Yusuf Islam, the musician formerly known as Cat Stevens, said he had won substantial damages from two British newspapers which alleged he supported terrorism.
Yusuf Islam, the musician formerly known as Cat Stevens, said he had won substantial damages from two British newspapers which alleged he supported terrorism. "I am delighted by the settlement which helps vindicate my character and good name," he said after the settlement with The Sun and the Sunday Times.
The singer, who changed his name after converting to Islam in the 1970s, was traveling last September on a flight from London to Washington when it was diverted to Bangor, Maine. He was then deported from the United States.
The U.S. Homeland Security Department said he was deported after his name turned up on U.S. "no fly" lists because of activities they said could be potentially linked to terrorism. The two newspapers suggested U.S. authorities had been right to refuse Islam entry to the country.
After winning the libel damages, Islam said, "It seems to me the easiest thing in the world these days to make scurrilous accusations against Muslims, and in my case it directly impacts on my relief work and damages my reputation as an artist. The harm done is often difficult to repair."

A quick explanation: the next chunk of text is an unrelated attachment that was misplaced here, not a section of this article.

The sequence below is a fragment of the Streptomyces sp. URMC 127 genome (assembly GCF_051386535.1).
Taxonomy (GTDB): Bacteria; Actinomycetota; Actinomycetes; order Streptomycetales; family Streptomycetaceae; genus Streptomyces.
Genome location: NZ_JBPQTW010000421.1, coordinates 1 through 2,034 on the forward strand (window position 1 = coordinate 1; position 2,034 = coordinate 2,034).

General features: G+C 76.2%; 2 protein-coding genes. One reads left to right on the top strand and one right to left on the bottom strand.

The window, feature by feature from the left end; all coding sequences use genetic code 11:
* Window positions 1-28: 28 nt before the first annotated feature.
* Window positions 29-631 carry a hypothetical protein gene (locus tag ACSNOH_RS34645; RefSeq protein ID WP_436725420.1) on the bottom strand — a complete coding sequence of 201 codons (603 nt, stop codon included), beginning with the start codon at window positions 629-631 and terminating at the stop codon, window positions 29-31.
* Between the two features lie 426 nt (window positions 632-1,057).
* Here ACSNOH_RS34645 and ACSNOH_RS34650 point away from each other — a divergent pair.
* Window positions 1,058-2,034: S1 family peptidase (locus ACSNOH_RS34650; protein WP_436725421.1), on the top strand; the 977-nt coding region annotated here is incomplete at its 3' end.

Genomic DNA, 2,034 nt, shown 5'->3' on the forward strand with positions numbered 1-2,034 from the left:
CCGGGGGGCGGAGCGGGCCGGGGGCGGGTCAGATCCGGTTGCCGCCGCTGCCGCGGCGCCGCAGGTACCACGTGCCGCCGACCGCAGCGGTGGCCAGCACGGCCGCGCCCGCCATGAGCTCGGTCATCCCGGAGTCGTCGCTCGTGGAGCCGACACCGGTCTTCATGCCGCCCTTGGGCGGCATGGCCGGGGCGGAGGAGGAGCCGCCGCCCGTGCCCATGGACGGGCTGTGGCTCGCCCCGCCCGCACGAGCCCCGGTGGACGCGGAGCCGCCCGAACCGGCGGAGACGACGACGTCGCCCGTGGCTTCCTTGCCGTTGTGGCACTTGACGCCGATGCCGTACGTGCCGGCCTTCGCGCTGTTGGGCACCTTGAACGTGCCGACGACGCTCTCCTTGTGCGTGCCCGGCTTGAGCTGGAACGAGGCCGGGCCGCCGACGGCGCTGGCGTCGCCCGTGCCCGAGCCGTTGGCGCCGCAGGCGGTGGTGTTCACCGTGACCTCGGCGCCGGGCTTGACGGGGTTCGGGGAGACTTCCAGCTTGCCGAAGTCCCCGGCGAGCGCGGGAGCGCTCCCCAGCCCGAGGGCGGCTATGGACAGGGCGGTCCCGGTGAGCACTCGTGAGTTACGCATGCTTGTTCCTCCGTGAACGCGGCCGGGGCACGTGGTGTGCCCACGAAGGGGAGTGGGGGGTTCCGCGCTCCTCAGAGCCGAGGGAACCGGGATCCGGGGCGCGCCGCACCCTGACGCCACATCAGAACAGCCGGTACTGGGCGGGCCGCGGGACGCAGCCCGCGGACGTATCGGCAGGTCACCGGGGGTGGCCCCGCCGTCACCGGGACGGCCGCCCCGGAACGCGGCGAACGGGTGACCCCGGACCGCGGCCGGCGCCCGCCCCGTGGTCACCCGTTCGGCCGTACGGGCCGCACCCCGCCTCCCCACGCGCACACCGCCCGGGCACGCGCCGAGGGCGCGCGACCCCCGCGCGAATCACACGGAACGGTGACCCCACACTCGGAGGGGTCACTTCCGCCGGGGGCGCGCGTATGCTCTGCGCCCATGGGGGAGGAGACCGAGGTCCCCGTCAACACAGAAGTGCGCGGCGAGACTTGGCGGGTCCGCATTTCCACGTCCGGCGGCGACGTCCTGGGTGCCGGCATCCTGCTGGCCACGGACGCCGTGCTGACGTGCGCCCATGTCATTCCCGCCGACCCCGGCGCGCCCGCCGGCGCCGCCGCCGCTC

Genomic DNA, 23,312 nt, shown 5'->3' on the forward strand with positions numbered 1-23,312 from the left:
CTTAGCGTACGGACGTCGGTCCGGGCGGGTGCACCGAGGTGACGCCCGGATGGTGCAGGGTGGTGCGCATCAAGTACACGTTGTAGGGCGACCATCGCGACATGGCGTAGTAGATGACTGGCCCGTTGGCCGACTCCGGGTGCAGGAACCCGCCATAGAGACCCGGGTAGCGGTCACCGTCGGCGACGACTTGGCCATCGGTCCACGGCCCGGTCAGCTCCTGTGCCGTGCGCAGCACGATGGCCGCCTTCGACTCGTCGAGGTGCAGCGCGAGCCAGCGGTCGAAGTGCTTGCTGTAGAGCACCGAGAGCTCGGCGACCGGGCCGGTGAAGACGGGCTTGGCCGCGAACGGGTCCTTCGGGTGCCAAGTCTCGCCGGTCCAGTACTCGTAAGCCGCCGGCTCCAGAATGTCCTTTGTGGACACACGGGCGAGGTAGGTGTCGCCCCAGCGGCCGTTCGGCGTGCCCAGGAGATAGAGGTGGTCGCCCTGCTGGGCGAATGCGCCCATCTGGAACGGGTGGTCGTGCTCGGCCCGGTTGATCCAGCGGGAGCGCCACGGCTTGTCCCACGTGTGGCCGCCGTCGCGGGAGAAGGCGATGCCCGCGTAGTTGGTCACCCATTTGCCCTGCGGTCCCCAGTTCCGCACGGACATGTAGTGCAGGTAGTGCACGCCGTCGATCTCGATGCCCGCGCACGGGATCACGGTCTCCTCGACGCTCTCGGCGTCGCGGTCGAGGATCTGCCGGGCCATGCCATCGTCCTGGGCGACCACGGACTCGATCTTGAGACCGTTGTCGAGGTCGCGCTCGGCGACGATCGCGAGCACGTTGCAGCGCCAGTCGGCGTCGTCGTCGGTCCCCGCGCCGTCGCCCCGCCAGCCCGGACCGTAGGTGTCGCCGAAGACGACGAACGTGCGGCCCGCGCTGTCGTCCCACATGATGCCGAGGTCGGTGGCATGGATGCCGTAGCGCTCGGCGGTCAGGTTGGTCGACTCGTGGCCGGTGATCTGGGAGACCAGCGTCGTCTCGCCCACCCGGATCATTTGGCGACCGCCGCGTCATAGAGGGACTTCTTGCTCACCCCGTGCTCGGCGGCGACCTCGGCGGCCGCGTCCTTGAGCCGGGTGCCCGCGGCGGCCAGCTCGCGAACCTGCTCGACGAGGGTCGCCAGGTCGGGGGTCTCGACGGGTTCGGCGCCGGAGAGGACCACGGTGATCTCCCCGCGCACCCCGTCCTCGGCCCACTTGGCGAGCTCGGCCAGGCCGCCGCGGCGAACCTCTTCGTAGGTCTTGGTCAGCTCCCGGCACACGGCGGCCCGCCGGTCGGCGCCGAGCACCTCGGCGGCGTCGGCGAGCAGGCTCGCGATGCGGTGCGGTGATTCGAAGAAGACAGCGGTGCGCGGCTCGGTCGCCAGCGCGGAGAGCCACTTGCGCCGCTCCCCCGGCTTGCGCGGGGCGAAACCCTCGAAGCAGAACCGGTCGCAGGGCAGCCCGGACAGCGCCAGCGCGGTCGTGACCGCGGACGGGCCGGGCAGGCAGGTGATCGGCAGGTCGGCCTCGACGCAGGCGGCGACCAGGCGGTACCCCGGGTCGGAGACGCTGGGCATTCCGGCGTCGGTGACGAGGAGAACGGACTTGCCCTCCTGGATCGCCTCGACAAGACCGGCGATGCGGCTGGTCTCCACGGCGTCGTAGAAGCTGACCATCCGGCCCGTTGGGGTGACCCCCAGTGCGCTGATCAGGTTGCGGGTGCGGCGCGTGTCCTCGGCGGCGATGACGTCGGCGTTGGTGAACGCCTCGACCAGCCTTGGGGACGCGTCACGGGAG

The 57-year-old singer intends to contribute the undisclosed damages to aid projects for orphans hit by the tsunami in South East Asia. He visited Indonesia in January and is set to release a charity single titled Indian Ocean later this month.
"At least the money gained through taking legal recourse to clear my name is going to good causes -- but I could do without the headache quite frankly," he said.
Islam said he had not been given a satisfactory explanation by U.S. authorities of the reasons for his deportation. "Six months after the fiasco of my deportation from the USA, my formal requests for clarification from the authorities there are seemingly being ignored," he said.
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